Sometimes alternation of LV end-diastolic pressure
Sudden critical change in diastolic filling period.
Alternation in the number of cardiac fibres contributing to each systole.
- May be associated with third heart sound (S3)
- May be observed after premature ventricular contraction or tachycardia in heart failure without pulsus alternans.
- Latent pulsus alternans: in some patient with heart failure, without apparent pulsus alternans, the characteristic pulse can be exaggerated by:
> Upright position.
> Nitroglycerine therapy.
D) Pulsus Bigeminus:
It is the most common cause of peripheral arterial pulsations that alternate in size from beat to beat:
The strong pulsation occurs after long diastolic filling phase following the premature beat.
The weak pulse occurs due to weak premature beat.
It is commonly associated with digitalis toxicity.
E) Pulsus paradoxus:
Normally the systolic blood pressure usually declines (5-10 mm.Hg) during inspiration.
** Best observed by careful measurement of blood pressure.
** It is due to relative pooling of blood in the pulmonary vasculature during inspiration, as a result of lung expansion and of the more negative intrathoracic pressure. In addition transmission of the negative intrathoracic pressure to aorta and great vessels.
** So pulsus paradoxus is exaggeration of the normal: the declines in the systolic pressure during inspiration is more than 10 mm.Hg.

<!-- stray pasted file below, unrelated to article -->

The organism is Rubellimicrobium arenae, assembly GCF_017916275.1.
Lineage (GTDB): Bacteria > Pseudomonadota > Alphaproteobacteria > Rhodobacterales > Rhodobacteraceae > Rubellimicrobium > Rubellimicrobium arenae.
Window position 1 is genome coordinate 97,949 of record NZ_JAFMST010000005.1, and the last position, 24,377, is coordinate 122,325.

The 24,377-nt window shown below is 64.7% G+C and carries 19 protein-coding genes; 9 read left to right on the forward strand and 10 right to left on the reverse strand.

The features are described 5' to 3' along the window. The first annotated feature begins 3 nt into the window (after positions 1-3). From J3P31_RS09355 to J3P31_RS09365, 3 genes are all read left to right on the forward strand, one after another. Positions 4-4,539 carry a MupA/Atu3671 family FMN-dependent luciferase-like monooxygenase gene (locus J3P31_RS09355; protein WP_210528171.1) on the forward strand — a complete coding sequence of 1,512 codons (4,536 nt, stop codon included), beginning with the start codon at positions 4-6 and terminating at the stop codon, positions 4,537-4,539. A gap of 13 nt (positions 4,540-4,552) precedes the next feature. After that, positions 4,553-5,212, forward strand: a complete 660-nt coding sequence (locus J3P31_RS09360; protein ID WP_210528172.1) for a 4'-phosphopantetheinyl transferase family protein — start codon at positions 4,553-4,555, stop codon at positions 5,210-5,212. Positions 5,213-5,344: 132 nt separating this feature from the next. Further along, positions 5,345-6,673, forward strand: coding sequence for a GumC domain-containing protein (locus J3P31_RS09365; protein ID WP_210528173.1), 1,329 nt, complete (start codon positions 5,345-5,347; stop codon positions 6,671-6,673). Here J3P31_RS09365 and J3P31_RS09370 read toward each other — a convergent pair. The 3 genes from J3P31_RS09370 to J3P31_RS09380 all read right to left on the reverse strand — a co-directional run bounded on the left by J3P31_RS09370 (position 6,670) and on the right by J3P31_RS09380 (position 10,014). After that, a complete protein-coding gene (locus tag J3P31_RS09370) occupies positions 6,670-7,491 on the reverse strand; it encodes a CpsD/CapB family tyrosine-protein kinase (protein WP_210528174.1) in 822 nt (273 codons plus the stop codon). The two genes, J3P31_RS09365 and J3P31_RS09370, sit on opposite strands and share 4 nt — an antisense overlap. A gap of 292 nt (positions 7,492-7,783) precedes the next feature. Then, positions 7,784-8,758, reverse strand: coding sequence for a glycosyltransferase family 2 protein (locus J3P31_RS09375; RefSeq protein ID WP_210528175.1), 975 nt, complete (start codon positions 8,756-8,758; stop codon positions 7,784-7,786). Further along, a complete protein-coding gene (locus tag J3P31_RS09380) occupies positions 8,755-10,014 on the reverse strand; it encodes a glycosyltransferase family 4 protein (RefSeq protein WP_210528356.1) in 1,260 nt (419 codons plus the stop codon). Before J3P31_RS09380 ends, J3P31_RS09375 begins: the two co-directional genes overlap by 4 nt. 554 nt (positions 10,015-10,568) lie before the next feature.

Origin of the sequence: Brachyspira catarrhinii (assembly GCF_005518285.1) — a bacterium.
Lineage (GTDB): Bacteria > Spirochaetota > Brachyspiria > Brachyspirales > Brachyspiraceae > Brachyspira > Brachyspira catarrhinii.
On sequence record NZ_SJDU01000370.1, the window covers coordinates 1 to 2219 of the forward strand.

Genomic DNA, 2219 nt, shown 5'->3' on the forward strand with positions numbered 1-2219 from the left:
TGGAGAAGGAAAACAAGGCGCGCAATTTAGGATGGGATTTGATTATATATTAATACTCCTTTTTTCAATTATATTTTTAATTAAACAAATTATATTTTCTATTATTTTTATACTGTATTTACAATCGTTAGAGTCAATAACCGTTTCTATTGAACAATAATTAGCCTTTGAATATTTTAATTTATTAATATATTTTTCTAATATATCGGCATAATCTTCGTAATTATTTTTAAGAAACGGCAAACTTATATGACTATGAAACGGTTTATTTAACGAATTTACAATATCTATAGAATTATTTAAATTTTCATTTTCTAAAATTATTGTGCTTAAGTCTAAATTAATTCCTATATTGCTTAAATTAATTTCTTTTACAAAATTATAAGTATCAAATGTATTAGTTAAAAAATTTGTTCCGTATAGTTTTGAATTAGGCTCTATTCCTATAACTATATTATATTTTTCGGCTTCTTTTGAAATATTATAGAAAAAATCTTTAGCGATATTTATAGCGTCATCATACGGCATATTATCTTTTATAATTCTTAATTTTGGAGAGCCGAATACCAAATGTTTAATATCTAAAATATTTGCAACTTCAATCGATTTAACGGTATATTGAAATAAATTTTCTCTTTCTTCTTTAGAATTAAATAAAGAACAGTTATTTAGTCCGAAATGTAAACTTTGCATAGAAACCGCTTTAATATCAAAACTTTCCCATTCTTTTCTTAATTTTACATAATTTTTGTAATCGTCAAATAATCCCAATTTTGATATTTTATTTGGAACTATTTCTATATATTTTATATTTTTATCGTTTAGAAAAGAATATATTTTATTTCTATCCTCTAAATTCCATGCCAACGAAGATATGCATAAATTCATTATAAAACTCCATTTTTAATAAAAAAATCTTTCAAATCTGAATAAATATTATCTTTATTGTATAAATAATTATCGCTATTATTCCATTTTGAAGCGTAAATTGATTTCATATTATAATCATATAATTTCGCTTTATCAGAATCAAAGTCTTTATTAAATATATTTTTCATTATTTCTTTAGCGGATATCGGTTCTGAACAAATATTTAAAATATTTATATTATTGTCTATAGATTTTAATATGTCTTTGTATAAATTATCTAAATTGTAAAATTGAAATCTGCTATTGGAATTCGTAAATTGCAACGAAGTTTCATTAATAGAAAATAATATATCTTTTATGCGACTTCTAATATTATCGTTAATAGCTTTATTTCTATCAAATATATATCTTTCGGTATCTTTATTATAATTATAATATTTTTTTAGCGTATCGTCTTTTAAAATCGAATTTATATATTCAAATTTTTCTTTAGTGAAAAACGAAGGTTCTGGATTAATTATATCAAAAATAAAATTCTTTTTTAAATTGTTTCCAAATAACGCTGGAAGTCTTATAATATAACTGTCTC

*Pulsus paradoxus may be produced by conditions which:
- Limit the inspiratory increase in blood flow to right ventricle and pulmonary artery.
- Cause a greater than normal amount of inspiratory pooling of blood in the lungs.
- Cause the intrathoracic pressure to have very wide extremes of pressure during inspiration and expiration.
- Interfere with venous return to either atrium relatively more during inspiration, e.g abnormal inspiratory increase in pericardial pressure.
**Several clinical conditions are associated with pulsus paradoxus:
> Superior vena cava obstruction.
> Asthma, emphysema and airway obstruction.
> Pulmonary embolism.
> Severe heart failure
> Cardiac tamponade due to pericardial effusion.
> Constrictive pericarditis.
> May occur in patients with severe hypotension shock.
N.B: Patients with cardiac tamponade
- have pulsus paradoxus.
- Also may have kussmaul’s sign (a truly paradoxic finding), which is an increase in peripheral venous distension during inspiration.
Mechanism: change in the pericardial shape rises the intrapericardial pressure obstructs venous return to the heart.
In contrast to this the pulsus paradoxus that occurs with pulmonary diseases (asthma, emphysema... etc) have marked exaggeration of the normal expiratory increase in venous pressure.